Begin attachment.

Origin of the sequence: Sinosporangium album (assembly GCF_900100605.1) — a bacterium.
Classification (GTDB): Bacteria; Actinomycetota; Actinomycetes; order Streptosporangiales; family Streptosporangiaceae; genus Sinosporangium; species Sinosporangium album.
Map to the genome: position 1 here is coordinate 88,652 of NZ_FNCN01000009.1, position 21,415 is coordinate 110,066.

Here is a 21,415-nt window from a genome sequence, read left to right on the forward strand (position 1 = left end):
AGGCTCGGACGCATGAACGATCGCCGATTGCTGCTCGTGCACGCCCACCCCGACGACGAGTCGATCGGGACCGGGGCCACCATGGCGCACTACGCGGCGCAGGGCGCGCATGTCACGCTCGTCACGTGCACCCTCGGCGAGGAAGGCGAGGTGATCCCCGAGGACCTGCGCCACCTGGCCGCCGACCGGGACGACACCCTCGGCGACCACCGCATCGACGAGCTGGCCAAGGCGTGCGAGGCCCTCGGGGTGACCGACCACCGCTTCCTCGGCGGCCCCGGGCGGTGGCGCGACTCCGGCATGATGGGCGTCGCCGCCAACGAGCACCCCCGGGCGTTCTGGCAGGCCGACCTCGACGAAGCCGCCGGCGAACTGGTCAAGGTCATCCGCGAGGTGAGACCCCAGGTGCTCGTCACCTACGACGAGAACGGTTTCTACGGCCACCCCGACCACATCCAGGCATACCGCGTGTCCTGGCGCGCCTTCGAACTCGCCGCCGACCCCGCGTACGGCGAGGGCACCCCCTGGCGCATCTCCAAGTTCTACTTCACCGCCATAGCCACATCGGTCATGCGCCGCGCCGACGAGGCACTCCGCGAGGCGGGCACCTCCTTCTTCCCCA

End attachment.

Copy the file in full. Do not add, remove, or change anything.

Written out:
Origin of the sequence: Sinosporangium album (assembly GCF_900100605.1) — a bacterium.
Classification (GTDB): Bacteria; Actinomycetota; Actinomycetes; order Streptosporangiales; family Streptosporangiaceae; genus Sinosporangium; species Sinosporangium album.
Map to the genome: position 1 here is coordinate 88,652 of NZ_FNCN01000009.1, position 21,415 is coordinate 110,066.

Here is a 21,415-nt window from a genome sequence, read left to right on the forward strand (position 1 = left end):
AGGCTCGGACGCATGAACGATCGCCGATTGCTGCTCGTGCACGCCCACCCCGACGACGAGTCGATCGGGACCGGGGCCACCATGGCGCACTACGCGGCGCAGGGCGCGCATGTCACGCTCGTCACGTGCACCCTCGGCGAGGAAGGCGAGGTGATCCCCGAGGACCTGCGCCACCTGGCCGCCGACCGGGACGACACCCTCGGCGACCACCGCATCGACGAGCTGGCCAAGGCGTGCGAGGCCCTCGGGGTGACCGACCACCGCTTCCTCGGCGGCCCCGGGCGGTGGCGCGACTCCGGCATGATGGGCGTCGCCGCCAACGAGCACCCCCGGGCGTTCTGGCAGGCCGACCTCGACGAAGCCGCCGGCGAACTGGTCAAGGTCATCCGCGAGGTGAGACCCCAGGTGCTCGTCACCTACGACGAGAACGGTTTCTACGGCCACCCCGACCACATCCAGGCATACCGCGTGTCCTGGCGCGCCTTCGAACTCGCCGCCGACCCCGCGTACGGCGAGGGCACCCCCTGGCGCATCTCCAAGTTCTACTTCACCGCCATAGCCACATCGGTCATGCGCCGCGCCGACGAGGCACTCCGCGAGGCGGGCACCTCCTTCTTCCCCA